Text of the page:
Surviving (Your Child's) Adolescence

Welcome to the hard half of parenting

Helping Adolescents Learn to Manage Stress

Life is stressful so teach adolescents how to manage stress.

It's the job of parents to prepare young people for the rigors of adult life.

Part of this preparation has to do with helping them gather sufficient knowledge and discipline to support the range of responsibility true independence takes. An equally important part is teaching them to cope with the stress that comes from living with unrelenting daily demands.

The high school years are a good time for these coping skills to be taught because now the management of the teenager's life - at home, at school, with friends, on the job - has become much more complex.

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What I suggest to parents is that they treat "stress education" as important as the financial education, employment education, relationship education, substance use education, and sex education that they are responsible for providing their adolescent. Young people who leave home without this education have a lot to learn from hard experience.

Consider three aspects of stress to discuss. There are: identifying the major source of stress, recognizing the warning signs of stress, and controlling three gatekeepers of stress.

IDENTIFYING THE MAJOR SOURCE OF STRESS. Talk to your teenager about those times in life when she has created or been given more to do than she can realistically or comfortably accomplish with the resources available or within the time allotted. On these occasions, two threatening questions typically arise. Can she get it all done? If she can't get it all done, what will happen to her then? The dominant emotion of stress is anxiety because demand feels overwhelming.

Most, but not all, stress results from this experience of over demand. Why? Because meeting demands takes energy, and everyone's supply of energy (one's potential for doing and action) is limited. When demand exceeds readily available energy, we rely on stress to force our system to meet dire circumstance. Intensely focussed and extremely efficient, stress is a survival response. It is also very costly.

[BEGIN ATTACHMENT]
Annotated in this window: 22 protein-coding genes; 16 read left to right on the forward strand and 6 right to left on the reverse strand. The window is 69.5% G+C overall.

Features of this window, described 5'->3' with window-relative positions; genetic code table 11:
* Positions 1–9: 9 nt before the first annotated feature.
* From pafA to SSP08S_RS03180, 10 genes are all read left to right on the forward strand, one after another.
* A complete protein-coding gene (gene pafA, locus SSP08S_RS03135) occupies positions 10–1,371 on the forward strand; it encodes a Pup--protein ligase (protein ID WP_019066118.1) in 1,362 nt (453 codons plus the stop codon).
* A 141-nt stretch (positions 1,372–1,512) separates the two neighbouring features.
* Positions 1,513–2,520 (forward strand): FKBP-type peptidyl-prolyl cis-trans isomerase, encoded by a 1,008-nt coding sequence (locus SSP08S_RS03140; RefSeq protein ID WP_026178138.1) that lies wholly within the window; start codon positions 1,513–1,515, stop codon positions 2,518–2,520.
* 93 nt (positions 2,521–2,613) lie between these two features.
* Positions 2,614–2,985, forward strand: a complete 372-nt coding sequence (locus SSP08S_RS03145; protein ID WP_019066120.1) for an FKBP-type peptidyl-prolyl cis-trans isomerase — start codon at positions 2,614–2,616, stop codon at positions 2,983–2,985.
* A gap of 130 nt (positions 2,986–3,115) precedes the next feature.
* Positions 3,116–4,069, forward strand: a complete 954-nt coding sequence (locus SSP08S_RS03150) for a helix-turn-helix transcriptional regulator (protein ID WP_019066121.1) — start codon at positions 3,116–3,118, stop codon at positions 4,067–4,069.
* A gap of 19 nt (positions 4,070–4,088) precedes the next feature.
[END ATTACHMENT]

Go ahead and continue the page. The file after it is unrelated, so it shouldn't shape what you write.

So, behind in her work after being sick, with the assistance of stress your teenager forces herself to stay up all night to finish a school project she wasn't sure she had the time and energy to get done. And the next day she is very tired.

That's the consequence of occasional stress. After that emergency effort, she feels blown out. When, however, she relies on stress continually and not just occasionally to meet the demands of life, significant physical and psychological costs can be incurred. This is why you want to encourage her not to make stress a habit.

RECOGNIZING THE WARNING SIGNS OF STRESS. Because the costs of stress from constant over demand have serious consequences, your teenager needs to know the major warning signs in her experience to look for. Here are four, in descending order of severity.

1) Beware of constant fatigue: "I feel tired all the time." Fatigue is like a mind and mood-altering drug that causes a person to become increasingly discouraged and negative over time. Stress can wear your outlook down.

2) Beware of nagging discomfort: "I worry and ache all the time." Medically check it out, but factor in that body and mind can register stress in painful ways. Stress can actually hurt.

3) Beware of burnout: "I have lost caring for what I usually care about." When what traditionally matters ceases to matter, that is a sign of loss worth attending to. Stress can be depressing.

4) Beware of break down: "I can't seem to get myself going anymore." When less than normal functioning feels beyond the reach of effort to correct, attention to demands of life must be paid. Stress can become debilitating.

Unfortunately, because these levels of stress are frequently additive, by the time someone reaches breakdown, he or she is usually burdened by some degree of fatigue,discomfort, and burnout.

Tell your teenager, that because the effects of continual stress from over demand can be serious, she must constantly monitor her well being. Don't just ignore her experience or pop a pill to medicate away the message, but attend to what the warning signs are saying. Then tell her how to moderate demand.